The ceremony to canonise Fray Junipero was shown on a screen in Petra's parish church. | M. À. Cañellas


A saint, a tax, a government defeat, the past week was one of holiness and distinctly unholy rows, one of them even involving a saint.

The saint of Majorca
It isn't every week that Majorca acquires a new saint, but on Wednesday that's exactly what it did acquire: the Franciscan friar, Junipero Serra, was canonised by Pope Francis in Washington DC.

The controversy surrounding Serra was not one that the Bishop of Majorca chose to dwell on when explaining the significance of Fray Junipero in last Sunday's edition. "It is an event that will bring joy and light to all of Majorca in highlighting our most universally recognised contribution." Serra brought about the "birth of the church in lands where they had never heard of Jesus Christ, as all his activities were devoted to developing the humanising dimension of the Gospel in America".

When it came to the act of canonisation, Pope Francis was more inclined to acknowledge the controversy, but he spoke of the way in which Fray Junipero defended the native people of California and protected them from "mistreatment that today provokes disgust". Representatives of American Indian tribes were, however, minded to disagree, and they were in Washington to voice their protest against the canonisation and to also meet the president of the Council of Majorca, Miquel Ensenyat, who extended an invitation to them to come to Majorca. Ensenyat said that Fray Junipero was a figure from history who could, as with others, be "revised", but he was careful to point out that sight should not be lost of "his importance and the time when he lived".

Government defeat and the tourist tax row
Back in Majorca, parliament was the setting for a row that resulted in the government being defeated. The Partido Popular raised a motion calling on two senior government officials appointed by the government to be dismissed, levelling accusations of nepotism. Podemos, ostensibly part of the government, supported the motion, its leader, Alberto Jarabo, stating that PSOE and Més should stop displaying "great inflexibility towards democratic regeneration".

Otherwise, government business seemed to be principally - and inevitably - focused on the tourist tax. The Partido Popular's Alvaro Gijon tackled tourism minister Barceló over the matter in parliament, arguing that the tax will damage the Balearic economy. Barceló responded by accusing the PP of being irresponsible and of creating "false alarms".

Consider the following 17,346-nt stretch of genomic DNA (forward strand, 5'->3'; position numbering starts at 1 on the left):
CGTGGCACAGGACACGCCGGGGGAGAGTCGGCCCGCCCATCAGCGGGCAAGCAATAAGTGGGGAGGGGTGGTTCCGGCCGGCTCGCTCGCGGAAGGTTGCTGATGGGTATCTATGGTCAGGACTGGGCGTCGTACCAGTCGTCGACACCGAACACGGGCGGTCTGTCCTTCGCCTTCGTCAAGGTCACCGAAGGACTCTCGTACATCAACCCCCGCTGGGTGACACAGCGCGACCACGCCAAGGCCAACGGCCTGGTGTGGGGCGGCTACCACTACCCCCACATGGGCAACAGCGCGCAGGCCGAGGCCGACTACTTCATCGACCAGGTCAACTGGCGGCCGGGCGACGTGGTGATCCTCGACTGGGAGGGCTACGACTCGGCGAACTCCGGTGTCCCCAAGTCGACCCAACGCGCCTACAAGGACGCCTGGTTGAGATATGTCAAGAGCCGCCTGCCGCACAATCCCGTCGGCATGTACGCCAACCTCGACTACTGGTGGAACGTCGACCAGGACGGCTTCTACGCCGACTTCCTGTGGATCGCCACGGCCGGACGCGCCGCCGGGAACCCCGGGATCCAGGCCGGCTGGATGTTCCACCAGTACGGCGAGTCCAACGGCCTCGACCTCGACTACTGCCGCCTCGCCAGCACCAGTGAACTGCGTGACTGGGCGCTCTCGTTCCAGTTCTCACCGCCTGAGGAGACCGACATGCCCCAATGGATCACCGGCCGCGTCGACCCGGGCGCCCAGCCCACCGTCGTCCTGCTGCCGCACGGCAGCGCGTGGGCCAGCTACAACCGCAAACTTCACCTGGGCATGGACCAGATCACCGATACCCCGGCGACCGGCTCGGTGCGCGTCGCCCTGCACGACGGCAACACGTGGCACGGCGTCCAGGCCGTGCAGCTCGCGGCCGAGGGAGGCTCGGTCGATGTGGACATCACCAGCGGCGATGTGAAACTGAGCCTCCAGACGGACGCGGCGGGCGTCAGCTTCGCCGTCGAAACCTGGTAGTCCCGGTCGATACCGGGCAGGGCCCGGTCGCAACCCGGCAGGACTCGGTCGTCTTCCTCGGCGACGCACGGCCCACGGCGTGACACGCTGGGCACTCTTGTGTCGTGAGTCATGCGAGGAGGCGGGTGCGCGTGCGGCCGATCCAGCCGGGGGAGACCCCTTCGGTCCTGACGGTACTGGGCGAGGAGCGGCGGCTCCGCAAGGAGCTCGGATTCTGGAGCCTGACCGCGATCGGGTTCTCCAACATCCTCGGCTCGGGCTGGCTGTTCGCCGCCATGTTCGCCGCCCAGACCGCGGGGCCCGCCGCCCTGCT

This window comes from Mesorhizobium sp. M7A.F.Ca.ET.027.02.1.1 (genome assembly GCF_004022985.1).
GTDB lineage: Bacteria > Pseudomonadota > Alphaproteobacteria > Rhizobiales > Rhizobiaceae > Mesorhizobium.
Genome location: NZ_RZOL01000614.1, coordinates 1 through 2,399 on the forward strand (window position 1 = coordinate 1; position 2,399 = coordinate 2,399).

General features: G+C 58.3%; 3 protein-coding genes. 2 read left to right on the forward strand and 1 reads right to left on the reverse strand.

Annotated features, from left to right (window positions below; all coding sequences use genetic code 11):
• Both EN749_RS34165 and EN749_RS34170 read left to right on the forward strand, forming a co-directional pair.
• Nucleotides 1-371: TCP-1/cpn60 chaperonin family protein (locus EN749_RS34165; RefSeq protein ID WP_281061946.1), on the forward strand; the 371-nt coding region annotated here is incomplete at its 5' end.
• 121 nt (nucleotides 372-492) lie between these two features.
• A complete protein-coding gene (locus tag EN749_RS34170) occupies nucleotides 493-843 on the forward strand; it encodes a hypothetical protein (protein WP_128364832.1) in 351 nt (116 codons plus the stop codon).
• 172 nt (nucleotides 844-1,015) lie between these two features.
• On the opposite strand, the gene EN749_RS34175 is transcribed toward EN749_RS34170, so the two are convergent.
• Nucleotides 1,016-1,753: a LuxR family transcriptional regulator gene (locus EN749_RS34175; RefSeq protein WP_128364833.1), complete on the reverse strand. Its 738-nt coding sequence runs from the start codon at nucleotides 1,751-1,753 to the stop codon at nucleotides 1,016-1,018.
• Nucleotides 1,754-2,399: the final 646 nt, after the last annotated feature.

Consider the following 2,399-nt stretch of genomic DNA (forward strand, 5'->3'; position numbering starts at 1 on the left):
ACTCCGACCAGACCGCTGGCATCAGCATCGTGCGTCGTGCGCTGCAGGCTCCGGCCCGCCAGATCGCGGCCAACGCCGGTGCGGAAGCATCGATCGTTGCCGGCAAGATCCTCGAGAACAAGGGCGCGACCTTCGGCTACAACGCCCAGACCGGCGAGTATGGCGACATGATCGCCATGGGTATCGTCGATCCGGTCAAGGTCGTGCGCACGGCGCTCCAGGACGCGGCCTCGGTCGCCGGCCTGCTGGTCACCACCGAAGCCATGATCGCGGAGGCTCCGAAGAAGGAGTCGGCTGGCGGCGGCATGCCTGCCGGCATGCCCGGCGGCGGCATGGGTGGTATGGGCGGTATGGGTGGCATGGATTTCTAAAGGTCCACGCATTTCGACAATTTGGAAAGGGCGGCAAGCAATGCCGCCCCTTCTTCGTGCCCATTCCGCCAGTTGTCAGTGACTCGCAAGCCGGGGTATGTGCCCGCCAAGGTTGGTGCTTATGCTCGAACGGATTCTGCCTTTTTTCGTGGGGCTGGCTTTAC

Earlier in the week, a letter to the editor from David Carson doubted that the tax would be used for whatever purpose it is designed (which is still not clear), saying that "no government I know of will ever ring fence tax revenue for specific spend purposes".

The government was in fact giving - ever more - the impression that it was improvising over the tax and it faced the fallout from the disclosure that residents of the islands would have to pay the tax as well when they stay in hotels. On Tuesday we drew attention to the overwhelming reaction against this and to the uncertainties surrounding its introduction. At least some clarity began to emerge from the trailer yesterday for the report of Jason Moore's interview today with Barceló. Children will be exempt (as they are in Catalonia), but will his call to "please help us make Majorca a better place" fall on deaf ears? President Armengol had referred to the 13.5 million tourists who come to Majorca seemingly wishing to be generous in supporting Majorca and the Balearics through the tax. Somehow, one suspects that not all the 13.5 million will think like this.

The transformation of Magalluf
The tourist tax has diverted attention from other tourist matters, one of which, Magalluf, hasn't anyway been receiving the level of attention it has in the past. The transformation of the resort, as reported on Tuesday, was being hailed a success: by Meliá at any rate. "We can say that the hardest part has been done," said CEO Gabriel Escarrer, and the report pointed to the decline in the youth segment "attracted by excess and drunkenness" and to its replacement by "traditional, family tourism".